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It was only in May that Sen. Barack Obama cockily proclaimed he would debate Sen. John McCain "anywhere, anytime." But in June, Obama said no to McCain's challenge to have 10 one-on-one town hall meetings.
After what happened at Lake Forest, Calif.'s evangelical Saddleback megachurch Saturday evening, we may have found that debating is Obama's Achilles' heel. Whether or not you like the idea of such events being held in religious venues, the plain-and-simple method of questioning used by Saddleback pastor and best-selling author Rick Warren revealed fundamental differences between these two men.
"It's one of those situations where the devil is in the details," Obama said at one point. He could have been referring to his own oratorical shortcomings when a teleprompter is unavailable. We learned a lot more about the real Obama at Saddleback than we will next week as he delivers his acceptance speech in Denver before a massive stadium crowd.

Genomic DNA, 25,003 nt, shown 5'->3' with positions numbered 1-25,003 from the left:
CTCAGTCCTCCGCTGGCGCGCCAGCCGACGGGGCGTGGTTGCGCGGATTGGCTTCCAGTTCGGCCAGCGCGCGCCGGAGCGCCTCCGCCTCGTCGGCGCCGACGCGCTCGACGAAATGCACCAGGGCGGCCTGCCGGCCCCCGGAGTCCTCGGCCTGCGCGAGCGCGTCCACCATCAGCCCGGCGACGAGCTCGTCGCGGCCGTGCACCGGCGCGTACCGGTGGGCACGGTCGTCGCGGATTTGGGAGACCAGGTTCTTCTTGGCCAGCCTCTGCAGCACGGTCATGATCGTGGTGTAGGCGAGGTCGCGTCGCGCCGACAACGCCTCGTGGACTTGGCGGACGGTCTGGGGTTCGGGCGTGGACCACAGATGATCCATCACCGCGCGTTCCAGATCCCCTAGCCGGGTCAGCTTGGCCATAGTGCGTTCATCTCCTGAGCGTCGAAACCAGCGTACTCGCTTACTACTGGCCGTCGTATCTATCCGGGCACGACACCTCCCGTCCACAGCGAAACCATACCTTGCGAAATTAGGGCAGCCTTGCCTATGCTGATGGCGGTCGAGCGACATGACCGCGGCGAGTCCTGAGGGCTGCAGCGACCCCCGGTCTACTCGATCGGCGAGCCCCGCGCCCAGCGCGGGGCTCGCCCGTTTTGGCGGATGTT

Asked to name figures he would rely on for advice, Obama gave the stock answer of family members. McCain pointed to Gen. David Petraeus, Iraq's scourge of the surge; Democratic Rep. John Lewis, who "had his skull fractured" by white racists while protesting for civil rights in the 60s; plus Internet entrepreneur Meg Whitman, the innovative former CEO of eBay.